The Nine Lives of Market Liberalism: New Economy Short Cut with Quinn Slobodian
In our last Short Cut, we discussed with historian Quinn Slobodian how market radicals dream of a world without democracy.
PUBLISHED30. NOVEMBER 2023
READING TIME4 MIN
The heyday of the market liberal paradigm appears to be over. Whether combating rising inequality or shaping industrial policy, the state is increasingly taking on a more prominent role. On the other hand, Quinn Slobodian in his presentation provocatively suggested that not only do cats possess nine lives, but so do neoliberal ideas, as demonstrated by the surprising election of the self-proclaimed anarcho-capitalist Javier Milei in Argentina.
Slobodian’s exploration of how libertarians and champions of free markets have sought to constrain the state over recent decades challenges three prevailing notions about the post-Cold War order. First, the supranational thesis of ever-increasing vertical integration; second, the end of history with liberal capitalism as the sole player in the game; and third, the telos of nation-states.
Our conventional perspective often revolves around a dichotomy: a globally organized world economy versus politics organized within sovereign nation-states. This tension between globalization and nationalism is akin to a pendulum swinging between two extremes. However, Slobodian introduces a new geographical unit – the zones. These are distinct economic spheres where the market reigns supreme while the state takes a back seat. Examples include China’s Belt and Road Initiative and the creation of Freeports along the British coastline, resembling miniature Hong Kongs. These zones, spanning the globe, puncture and fracture the conventional boundaries of nation-states.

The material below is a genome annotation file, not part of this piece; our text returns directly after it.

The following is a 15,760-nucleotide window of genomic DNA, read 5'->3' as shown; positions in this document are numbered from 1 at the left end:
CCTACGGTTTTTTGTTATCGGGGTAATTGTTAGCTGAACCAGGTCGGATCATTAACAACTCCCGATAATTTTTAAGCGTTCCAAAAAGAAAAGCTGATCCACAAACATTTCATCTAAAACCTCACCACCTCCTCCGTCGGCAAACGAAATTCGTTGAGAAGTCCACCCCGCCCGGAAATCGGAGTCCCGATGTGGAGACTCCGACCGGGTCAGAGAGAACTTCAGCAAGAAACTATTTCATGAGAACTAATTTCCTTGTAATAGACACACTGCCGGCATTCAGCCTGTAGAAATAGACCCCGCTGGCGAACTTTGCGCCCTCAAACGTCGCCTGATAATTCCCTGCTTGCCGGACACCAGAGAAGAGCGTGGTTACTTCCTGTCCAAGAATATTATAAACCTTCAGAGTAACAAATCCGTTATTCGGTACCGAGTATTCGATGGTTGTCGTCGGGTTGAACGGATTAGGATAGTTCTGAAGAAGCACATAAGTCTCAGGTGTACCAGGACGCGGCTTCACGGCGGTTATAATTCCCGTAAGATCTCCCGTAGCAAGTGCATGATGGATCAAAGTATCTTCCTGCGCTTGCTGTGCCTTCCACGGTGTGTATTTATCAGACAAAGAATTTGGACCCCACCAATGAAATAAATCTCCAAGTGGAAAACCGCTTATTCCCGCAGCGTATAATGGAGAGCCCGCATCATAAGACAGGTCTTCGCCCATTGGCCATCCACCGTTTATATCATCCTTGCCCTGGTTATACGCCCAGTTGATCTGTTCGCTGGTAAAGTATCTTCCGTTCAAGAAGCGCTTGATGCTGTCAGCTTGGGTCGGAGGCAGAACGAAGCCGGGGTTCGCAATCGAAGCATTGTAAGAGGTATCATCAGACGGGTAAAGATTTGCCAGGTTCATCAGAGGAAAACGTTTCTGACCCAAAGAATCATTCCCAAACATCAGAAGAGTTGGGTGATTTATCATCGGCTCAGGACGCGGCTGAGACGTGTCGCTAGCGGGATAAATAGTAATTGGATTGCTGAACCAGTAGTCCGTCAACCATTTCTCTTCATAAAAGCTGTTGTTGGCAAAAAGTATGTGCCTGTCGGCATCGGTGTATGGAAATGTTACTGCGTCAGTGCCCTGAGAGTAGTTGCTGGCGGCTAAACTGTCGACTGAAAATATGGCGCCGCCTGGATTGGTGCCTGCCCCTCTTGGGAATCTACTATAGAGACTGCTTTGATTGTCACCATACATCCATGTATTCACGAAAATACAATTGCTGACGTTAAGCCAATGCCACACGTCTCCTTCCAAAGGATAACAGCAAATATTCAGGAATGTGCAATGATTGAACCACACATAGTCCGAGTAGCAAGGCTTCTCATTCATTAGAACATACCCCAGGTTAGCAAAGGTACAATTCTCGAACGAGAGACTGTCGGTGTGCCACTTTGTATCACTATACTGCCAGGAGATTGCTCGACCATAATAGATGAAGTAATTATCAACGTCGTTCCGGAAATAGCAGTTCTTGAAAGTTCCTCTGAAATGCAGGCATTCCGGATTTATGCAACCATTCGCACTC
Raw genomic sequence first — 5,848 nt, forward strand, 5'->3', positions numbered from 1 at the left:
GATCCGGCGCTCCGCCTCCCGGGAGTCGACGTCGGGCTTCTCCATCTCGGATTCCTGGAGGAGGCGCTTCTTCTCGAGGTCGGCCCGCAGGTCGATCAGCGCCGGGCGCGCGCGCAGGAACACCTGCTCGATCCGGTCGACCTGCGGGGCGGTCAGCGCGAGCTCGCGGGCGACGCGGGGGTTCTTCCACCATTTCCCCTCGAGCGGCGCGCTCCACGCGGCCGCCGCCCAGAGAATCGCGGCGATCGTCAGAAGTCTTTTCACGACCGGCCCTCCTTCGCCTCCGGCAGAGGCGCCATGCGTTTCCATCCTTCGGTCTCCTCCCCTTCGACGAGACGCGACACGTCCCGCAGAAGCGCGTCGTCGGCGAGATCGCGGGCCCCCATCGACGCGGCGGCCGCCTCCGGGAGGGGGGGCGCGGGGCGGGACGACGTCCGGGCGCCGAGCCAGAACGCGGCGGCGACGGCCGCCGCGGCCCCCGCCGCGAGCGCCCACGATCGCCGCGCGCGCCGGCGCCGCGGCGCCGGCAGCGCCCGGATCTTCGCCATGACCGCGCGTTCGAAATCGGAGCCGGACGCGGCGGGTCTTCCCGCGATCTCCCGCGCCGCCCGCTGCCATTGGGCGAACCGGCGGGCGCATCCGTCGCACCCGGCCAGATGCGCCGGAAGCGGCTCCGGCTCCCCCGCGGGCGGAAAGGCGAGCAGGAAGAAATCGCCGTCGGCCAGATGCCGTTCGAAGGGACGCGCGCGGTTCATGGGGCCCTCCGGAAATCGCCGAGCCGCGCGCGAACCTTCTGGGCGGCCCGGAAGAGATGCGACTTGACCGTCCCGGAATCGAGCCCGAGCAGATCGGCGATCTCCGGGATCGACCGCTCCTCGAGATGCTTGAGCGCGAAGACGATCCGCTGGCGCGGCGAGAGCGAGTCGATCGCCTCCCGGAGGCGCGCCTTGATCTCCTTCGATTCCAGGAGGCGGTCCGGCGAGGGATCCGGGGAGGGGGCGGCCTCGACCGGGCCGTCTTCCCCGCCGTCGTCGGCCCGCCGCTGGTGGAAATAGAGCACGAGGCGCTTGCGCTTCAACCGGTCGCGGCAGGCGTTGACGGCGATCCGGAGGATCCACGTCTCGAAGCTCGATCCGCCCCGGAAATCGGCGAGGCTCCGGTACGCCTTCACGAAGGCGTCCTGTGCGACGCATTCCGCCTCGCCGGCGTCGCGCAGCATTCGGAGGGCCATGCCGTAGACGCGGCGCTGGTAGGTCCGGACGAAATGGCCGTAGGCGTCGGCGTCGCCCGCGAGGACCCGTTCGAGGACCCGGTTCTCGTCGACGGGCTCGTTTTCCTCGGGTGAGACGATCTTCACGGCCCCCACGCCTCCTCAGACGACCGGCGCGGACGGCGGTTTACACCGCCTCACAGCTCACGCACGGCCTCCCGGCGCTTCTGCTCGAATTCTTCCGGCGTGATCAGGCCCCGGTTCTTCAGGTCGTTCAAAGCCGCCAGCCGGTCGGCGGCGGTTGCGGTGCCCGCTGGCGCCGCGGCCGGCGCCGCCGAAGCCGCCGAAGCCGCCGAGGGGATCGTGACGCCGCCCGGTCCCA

In his commentary, Max Krahé (Dezernat Zukunft) draws a parallel between the globalization-nation state dualism and the classic tension between democracy and capitalism. While democracy means a vote for all, capitalism translates to wealth for the few. One strategy employed by the elite to safeguard their wealth against the many is in Hirschman terms the act of ‘exit’ from the state — either through the globalist strategy within the supranational capitalist infrastructure or by the creation of the aforementioned zones.
"The old world is dying, and the new world struggles to be born. Now is the time of monsters."
Drawing on Gramsci’s insight, one wonders if phenomena like the election of Javier Milei are transient occurrences within a paradigm shift. Could the pendulum be swinging from the old market liberal paradigm to the realm of sovereign democratic states? In contrast to this notion emphasised by Thomas Fricke, Slobodian appeared to be more pessimistic in the discussion.
"The nation is not thought about as something internal that is in essence a kind of expression of the desires of the people who live in it. The zone logic was that the policies of the nation are designed for an external audience: it is not the people that make the nation, but the desires for foreign investment, creditworthiness, and credit ratings."